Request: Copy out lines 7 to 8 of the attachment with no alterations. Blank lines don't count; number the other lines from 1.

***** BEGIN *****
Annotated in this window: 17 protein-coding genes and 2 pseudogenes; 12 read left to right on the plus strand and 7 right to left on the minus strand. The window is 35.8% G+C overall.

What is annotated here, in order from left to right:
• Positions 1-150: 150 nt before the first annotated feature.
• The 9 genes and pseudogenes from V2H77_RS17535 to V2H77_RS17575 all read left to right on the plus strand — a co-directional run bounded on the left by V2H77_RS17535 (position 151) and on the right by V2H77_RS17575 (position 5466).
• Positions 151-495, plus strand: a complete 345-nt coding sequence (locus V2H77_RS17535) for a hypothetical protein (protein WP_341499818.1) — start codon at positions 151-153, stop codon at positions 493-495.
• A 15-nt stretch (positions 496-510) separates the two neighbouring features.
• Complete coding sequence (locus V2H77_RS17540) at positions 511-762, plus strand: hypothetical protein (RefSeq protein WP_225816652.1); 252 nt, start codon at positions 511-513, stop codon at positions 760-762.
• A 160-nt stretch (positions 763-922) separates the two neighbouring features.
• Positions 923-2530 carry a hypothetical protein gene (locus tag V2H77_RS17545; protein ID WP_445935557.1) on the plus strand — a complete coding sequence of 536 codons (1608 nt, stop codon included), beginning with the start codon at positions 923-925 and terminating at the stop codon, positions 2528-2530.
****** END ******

• Complete coding sequence (locus V2H77_RS17540) at positions 511-762, plus strand: hypothetical protein (RefSeq protein WP_225816652.1); 252 nt, start codon at positions 511-513, stop codon at positions 760-762.
• A 160-nt stretch (positions 763-922) separates the two neighbouring features.